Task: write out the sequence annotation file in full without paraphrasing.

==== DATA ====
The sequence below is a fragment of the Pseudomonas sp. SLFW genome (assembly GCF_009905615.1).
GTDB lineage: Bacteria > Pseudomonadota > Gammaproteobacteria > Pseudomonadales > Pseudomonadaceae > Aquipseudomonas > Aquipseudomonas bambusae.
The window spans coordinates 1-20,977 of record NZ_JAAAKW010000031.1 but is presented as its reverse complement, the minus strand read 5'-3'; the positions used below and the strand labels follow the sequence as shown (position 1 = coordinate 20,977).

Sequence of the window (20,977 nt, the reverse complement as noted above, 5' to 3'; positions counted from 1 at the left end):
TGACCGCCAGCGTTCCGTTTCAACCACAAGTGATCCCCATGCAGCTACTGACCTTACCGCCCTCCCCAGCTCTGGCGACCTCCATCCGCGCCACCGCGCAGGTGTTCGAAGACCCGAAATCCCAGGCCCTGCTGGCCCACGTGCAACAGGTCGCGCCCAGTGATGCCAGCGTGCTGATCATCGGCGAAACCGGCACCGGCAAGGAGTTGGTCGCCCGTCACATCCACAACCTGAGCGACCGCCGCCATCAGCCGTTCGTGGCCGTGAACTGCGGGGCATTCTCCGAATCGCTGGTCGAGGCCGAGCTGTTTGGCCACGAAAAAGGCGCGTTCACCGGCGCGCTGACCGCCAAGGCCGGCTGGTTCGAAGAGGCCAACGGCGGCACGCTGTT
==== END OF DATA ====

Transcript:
The sequence below is a fragment of the Pseudomonas sp. SLFW genome (assembly GCF_009905615.1).
GTDB lineage: Bacteria > Pseudomonadota > Gammaproteobacteria > Pseudomonadales > Pseudomonadaceae > Aquipseudomonas > Aquipseudomonas bambusae.
The window spans coordinates 1-20,977 of record NZ_JAAAKW010000031.1 but is presented as its reverse complement, the minus strand read 5'-3'; the positions used below and the strand labels follow the sequence as shown (position 1 = coordinate 20,977).

Sequence of the window (20,977 nt, the reverse complement as noted above, 5' to 3'; positions counted from 1 at the left end):
TGACCGCCAGCGTTCCGTTTCAACCACAAGTGATCCCCATGCAGCTACTGACCTTACCGCCCTCCCCAGCTCTGGCGACCTCCATCCGCGCCACCGCGCAGGTGTTCGAAGACCCGAAATCCCAGGCCCTGCTGGCCCACGTGCAACAGGTCGCGCCCAGTGATGCCAGCGTGCTGATCATCGGCGAAACCGGCACCGGCAAGGAGTTGGTCGCCCGTCACATCCACAACCTGAGCGACCGCCGCCATCAGCCGTTCGTGGCCGTGAACTGCGGGGCATTCTCCGAATCGCTGGTCGAGGCCGAGCTGTTTGGCCACGAAAAAGGCGCGTTCACCGGCGCGCTGACCGCCAAGGCCGGCTGGTTCGAAGAGGCCAACGGCGGCACGCTGTT